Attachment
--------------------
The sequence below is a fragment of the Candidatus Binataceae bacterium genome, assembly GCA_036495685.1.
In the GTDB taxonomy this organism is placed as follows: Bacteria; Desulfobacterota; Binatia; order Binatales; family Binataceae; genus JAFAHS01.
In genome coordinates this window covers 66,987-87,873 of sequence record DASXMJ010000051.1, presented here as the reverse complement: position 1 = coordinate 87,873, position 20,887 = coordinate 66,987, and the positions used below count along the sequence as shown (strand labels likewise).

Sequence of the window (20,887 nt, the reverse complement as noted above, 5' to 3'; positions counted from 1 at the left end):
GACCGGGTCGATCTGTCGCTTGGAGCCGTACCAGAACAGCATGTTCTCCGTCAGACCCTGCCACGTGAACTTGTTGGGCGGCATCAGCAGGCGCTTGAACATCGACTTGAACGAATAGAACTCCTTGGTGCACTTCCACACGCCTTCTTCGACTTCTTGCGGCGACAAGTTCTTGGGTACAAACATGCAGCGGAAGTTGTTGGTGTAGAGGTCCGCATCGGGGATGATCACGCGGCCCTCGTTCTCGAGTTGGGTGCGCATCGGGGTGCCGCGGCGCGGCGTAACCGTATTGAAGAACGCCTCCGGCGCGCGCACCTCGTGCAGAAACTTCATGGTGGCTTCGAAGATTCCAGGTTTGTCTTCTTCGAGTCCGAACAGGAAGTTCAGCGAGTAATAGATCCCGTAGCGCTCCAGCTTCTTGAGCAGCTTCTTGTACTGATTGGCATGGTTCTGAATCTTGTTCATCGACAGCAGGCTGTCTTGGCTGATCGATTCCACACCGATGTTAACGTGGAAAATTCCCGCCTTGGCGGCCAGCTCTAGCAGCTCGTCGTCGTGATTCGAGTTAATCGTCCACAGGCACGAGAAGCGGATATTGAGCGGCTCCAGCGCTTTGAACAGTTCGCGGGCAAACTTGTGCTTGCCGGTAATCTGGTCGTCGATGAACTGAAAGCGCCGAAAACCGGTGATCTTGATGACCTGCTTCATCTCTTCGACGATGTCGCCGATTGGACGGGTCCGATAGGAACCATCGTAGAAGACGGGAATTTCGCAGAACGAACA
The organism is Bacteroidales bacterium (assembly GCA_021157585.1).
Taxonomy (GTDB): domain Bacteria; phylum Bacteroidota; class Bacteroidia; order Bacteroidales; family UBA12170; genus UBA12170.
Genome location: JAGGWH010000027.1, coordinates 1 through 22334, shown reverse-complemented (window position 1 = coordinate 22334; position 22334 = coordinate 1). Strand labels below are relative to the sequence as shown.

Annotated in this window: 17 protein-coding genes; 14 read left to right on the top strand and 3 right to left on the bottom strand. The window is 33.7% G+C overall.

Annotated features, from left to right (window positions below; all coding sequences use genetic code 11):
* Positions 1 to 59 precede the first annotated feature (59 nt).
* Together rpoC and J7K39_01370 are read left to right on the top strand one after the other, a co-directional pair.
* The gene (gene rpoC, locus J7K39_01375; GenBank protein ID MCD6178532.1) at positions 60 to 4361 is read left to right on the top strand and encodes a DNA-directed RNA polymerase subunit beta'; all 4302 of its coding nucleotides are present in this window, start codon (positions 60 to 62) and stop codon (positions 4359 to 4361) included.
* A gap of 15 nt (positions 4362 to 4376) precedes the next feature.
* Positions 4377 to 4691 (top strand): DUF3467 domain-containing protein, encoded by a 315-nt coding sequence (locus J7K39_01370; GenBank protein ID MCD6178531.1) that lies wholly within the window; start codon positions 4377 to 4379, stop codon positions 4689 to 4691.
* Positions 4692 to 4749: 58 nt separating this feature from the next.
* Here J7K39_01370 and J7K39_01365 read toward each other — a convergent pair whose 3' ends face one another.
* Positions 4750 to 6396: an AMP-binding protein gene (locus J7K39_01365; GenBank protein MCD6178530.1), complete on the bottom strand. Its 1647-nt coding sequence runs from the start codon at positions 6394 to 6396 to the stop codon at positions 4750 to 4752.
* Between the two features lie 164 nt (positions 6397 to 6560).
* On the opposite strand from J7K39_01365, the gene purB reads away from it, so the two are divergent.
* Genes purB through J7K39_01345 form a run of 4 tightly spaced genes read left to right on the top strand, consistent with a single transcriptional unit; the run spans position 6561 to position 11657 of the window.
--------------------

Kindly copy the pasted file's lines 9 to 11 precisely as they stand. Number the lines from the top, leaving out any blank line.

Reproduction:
Annotated in this window: 17 protein-coding genes; 14 read left to right on the top strand and 3 right to left on the bottom strand. The window is 33.7% G+C overall.

Annotated features, from left to right (window positions below; all coding sequences use genetic code 11):
* Positions 1 to 59 precede the first annotated feature (59 nt).